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Lawyer Michael Avenatti arrested on a domestic violence charge. Also on the Thursday rundown: more testimony on the anti-protest bill; plus we will take you to the Dakotas to celebrate American Education Week.

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Report: Nearly 25,000 NV Kids Attend School Near Chemical Facility

PHOTO: Do your children go to school near a potentially dangerous chemical facility? The Center for Effective Government says there is a one in 10 chance they do, and its new report includes a map of those sites. Photo credit: Center for Effective Government.
PHOTO: Do your children go to school near a potentially dangerous chemical facility? The Center for Effective Government says there is a one in 10 chance they do, and its new report includes a map of those sites. Photo credit: Center for Effective Government.
April 24, 2014

CARSON CITY, Nev. – Some 25,000 Nevada students spend several hours each weekday in the shadow of a potentially dangerous chemical facility, according to a new report issued by the Center for Effective Government.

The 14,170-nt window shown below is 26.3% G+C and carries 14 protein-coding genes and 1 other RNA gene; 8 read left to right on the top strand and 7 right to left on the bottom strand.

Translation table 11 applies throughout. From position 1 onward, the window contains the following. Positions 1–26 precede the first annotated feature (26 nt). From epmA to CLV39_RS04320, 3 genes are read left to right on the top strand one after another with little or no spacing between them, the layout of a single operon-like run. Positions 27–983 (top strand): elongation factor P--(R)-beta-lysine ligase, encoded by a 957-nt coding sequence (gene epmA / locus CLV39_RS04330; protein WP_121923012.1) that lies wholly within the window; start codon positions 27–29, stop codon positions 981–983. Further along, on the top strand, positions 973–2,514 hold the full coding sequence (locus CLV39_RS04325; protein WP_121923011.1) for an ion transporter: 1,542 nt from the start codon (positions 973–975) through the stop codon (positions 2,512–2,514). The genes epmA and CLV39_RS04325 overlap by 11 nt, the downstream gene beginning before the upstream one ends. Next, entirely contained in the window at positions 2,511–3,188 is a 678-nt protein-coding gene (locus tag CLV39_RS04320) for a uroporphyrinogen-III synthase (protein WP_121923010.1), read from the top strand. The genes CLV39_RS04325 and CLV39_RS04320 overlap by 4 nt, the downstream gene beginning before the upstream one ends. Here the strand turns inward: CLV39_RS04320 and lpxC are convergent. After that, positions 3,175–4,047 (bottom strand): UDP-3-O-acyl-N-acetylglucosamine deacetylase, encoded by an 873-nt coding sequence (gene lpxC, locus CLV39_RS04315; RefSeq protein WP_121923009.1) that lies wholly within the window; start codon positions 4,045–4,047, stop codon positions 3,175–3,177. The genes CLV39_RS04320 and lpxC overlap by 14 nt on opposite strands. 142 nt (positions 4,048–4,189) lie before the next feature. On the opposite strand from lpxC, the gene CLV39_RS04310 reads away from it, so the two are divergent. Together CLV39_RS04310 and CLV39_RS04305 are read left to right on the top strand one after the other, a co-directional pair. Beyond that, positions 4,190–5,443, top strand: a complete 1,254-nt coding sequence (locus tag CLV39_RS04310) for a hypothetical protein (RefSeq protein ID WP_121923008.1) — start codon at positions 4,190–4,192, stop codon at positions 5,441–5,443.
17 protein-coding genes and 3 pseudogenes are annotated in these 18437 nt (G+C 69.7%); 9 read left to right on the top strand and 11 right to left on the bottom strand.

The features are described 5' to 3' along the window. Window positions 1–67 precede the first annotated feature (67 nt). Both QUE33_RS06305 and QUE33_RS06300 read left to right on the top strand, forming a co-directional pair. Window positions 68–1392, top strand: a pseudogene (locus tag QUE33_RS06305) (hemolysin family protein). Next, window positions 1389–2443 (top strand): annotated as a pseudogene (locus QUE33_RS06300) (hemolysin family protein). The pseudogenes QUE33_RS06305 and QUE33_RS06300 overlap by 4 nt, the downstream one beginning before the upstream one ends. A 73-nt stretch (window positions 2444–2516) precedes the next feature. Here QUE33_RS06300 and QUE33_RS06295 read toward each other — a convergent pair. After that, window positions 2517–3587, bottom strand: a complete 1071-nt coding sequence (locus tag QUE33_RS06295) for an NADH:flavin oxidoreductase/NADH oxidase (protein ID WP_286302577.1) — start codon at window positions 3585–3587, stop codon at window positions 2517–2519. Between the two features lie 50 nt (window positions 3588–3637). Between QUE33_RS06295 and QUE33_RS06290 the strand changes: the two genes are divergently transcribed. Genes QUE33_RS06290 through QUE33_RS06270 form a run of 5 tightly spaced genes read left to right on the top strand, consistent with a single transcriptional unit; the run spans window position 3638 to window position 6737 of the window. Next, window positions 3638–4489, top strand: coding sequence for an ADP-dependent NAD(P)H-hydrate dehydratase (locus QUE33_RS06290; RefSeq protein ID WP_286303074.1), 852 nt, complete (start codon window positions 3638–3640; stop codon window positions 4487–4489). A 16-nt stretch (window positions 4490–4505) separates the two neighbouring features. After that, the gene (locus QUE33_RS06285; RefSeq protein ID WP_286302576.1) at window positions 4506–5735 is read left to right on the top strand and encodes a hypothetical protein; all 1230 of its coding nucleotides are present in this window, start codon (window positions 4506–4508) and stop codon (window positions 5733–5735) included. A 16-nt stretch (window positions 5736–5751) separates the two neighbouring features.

Sean Moulton, the center's director of open government policy, says the deadly explosion one year ago in the town of West, Texas that destroyed a school and damaged two others should serve as a wake-up call.

He stresses parents and community members need to better understand the risks these facilities pose, and push for responsible changes.

"Students do fire drills every day," he adds. "But I don't think many of these schools have ever really talked about what their plan would be if one of these facilities had a major accident while school was in session."

Utilizing an interactive map on the center's website, the report shows 37 schools in Nevada are located within one mile of a facility.

More than 100 advocacy groups continue to recommend stronger disclosure rules and greater oversight of chemical facilities, as well as better emergency response plans.

In addition, Moulton says one of the most important things the federal government can do to protect children and communities is to require these facilities to use safer chemicals and processes, whenever feasible.

"They have a responsibility to the communities that they operate within - to protect them, to protect their workers - and we think that the government should step in," he says.

Moulton points to the example of water treatment plants, many of which have switched from using chlorine gas, which would create a poisonous cloud if a spill occurred, to a much safer form of liquid chlorine, which would simply form a puddle.

Troy Wilde, Public News Service - NV